Reading fewer books worries me for a couple of reasons.  I’ve been reading, listening, and thinking more about how the internet shapes the brain.  I find that the longer I spend on the web fighting through my inbox, reading Feedly, and skimming the Times and ESPN for a break the more frantic and scattered I feel at the end of the day.  I long to be focused for long periods and to hear other people’s well crafted, well curated thoughts.

Another reason I’ve been wanting to read more books is that I’m interested in having more conversations with people worth conversing with.  We’ve yet to make fast friends here in PVD.  Lots of good people, lots of fun people, but few people we hang with regularly and fewer still whom we talk deep into the night with.  But I’m realizing I need and want those conversations.  Our year in SC Wendell Berry and I talked deep into the nights as I read through his fiction.  I’m wondering now who I should listen to.  Eugene Peterson?  Some classic writer?  Contemporary economists?  Probably not economists as they are more work related, though it would be good if I could carve out some space for learning at work, rather than just teaching.

Explicitly spiritual?  Implicitly so?  Keen observers of the human condition?  I miss this type of reading….

Written by furthermusings

September 29, 2013 at 2:24 pm

Posted in Reflections

My life verse about the internet

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As I talked with a dear friend tonight about the perils of the internet I was reminded of this quote that I used to keep taped to the top of my computer screen.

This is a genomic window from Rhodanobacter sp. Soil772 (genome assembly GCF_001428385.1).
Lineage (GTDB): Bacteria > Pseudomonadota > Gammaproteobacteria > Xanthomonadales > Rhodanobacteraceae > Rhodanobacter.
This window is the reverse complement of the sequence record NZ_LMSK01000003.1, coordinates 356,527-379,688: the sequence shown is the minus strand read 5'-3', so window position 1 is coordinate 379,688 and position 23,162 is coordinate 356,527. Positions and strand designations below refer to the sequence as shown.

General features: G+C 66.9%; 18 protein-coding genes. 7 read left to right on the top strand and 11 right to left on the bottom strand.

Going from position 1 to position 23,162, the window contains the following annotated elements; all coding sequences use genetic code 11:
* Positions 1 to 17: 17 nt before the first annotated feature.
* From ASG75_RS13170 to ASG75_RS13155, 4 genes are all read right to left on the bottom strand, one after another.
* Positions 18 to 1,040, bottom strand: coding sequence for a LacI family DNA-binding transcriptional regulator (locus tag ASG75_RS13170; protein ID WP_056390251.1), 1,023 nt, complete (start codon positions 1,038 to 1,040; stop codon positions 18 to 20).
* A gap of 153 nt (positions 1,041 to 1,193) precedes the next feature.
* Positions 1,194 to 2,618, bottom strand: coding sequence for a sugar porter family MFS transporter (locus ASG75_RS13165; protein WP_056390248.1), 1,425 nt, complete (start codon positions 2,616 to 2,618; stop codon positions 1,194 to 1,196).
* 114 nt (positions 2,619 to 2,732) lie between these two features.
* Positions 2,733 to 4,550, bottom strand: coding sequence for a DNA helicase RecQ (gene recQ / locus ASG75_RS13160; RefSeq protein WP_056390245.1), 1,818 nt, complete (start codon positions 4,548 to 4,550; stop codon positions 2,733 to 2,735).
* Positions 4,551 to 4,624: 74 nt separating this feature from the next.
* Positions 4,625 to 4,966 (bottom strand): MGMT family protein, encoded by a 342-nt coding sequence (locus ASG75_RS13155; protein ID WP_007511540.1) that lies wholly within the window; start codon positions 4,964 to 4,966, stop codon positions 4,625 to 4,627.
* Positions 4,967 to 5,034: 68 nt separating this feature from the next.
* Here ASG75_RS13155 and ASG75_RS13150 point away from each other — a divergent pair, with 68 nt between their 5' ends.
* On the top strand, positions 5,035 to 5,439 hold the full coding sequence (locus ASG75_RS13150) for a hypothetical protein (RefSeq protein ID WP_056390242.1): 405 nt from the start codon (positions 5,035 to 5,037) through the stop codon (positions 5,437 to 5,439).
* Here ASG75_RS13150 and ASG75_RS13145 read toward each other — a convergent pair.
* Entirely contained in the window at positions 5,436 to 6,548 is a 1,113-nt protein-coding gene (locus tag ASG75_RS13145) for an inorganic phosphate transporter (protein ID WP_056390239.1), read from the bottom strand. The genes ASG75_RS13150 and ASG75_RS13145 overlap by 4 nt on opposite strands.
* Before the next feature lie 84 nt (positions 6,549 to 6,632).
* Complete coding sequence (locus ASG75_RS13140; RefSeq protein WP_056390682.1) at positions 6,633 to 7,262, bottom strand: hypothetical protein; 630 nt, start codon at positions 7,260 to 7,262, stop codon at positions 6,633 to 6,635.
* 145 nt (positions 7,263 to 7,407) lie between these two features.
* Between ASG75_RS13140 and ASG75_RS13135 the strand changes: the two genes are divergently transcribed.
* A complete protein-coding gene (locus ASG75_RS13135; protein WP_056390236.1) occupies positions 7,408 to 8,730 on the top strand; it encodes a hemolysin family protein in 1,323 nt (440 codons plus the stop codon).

“Nothing is very strong: strong enough to steal away a man’s best years not in sweet sins but in a dreary flickering of the mind over it knows not what and knows not why, in the gratification of curiosities so feeble that the man is only half aware of them, in drumming of fingers and kicking of heels, in whistling tunes that he does not like, or in the long, dim labyrinth of reveries that have not even lust or ambition to give them a relish, but which, once chance association has started them, the creature is took weak and fuddled to shake off.”  C.S. Lewis

It’s strange to me that when I was in college the people whom the internet ate were almost entirely men who got sucked into computer games for semesters on end, emerging only for class and brief visits to the dining hall.   Perhaps they were online because they were bad at relationships… Perhaps their relationship skills were bad because of how much time they spent online.  Either way it was hard to watch.   I did that one semester too, and it was fun.  I can still taste the adrenaline of playing Half-Life or Team Fortress.   But I left, and I don’t have gaming systems because they are too sweet.